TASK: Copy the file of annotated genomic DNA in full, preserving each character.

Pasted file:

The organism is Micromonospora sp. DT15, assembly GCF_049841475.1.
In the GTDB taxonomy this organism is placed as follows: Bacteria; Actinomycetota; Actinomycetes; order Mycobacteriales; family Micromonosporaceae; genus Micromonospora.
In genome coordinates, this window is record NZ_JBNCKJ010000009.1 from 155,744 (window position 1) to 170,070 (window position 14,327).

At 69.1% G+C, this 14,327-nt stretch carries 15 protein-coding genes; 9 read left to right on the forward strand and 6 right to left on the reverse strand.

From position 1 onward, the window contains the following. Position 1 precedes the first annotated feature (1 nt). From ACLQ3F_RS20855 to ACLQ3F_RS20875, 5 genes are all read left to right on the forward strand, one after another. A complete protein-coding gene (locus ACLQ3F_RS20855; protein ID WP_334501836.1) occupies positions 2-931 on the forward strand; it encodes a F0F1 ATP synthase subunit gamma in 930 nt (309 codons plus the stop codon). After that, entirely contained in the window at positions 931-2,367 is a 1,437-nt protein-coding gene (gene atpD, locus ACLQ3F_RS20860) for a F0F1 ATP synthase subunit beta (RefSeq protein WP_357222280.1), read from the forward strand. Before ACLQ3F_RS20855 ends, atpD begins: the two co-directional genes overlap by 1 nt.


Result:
The organism is Micromonospora sp. DT15, assembly GCF_049841475.1.
In the GTDB taxonomy this organism is placed as follows: Bacteria; Actinomycetota; Actinomycetes; order Mycobacteriales; family Micromonosporaceae; genus Micromonospora.
In genome coordinates, this window is record NZ_JBNCKJ010000009.1 from 155,744 (window position 1) to 170,070 (window position 14,327).

At 69.1% G+C, this 14,327-nt stretch carries 15 protein-coding genes; 9 read left to right on the forward strand and 6 right to left on the reverse strand.

From position 1 onward, the window contains the following. Position 1 precedes the first annotated feature (1 nt). From ACLQ3F_RS20855 to ACLQ3F_RS20875, 5 genes are all read left to right on the forward strand, one after another. A complete protein-coding gene (locus ACLQ3F_RS20855; protein ID WP_334501836.1) occupies positions 2-931 on the forward strand; it encodes a F0F1 ATP synthase subunit gamma in 930 nt (309 codons plus the stop codon). After that, entirely contained in the window at positions 931-2,367 is a 1,437-nt protein-coding gene (gene atpD, locus ACLQ3F_RS20860) for a F0F1 ATP synthase subunit beta (RefSeq protein WP_357222280.1), read from the forward strand. Before ACLQ3F_RS20855 ends, atpD begins: the two co-directional genes overlap by 1 nt.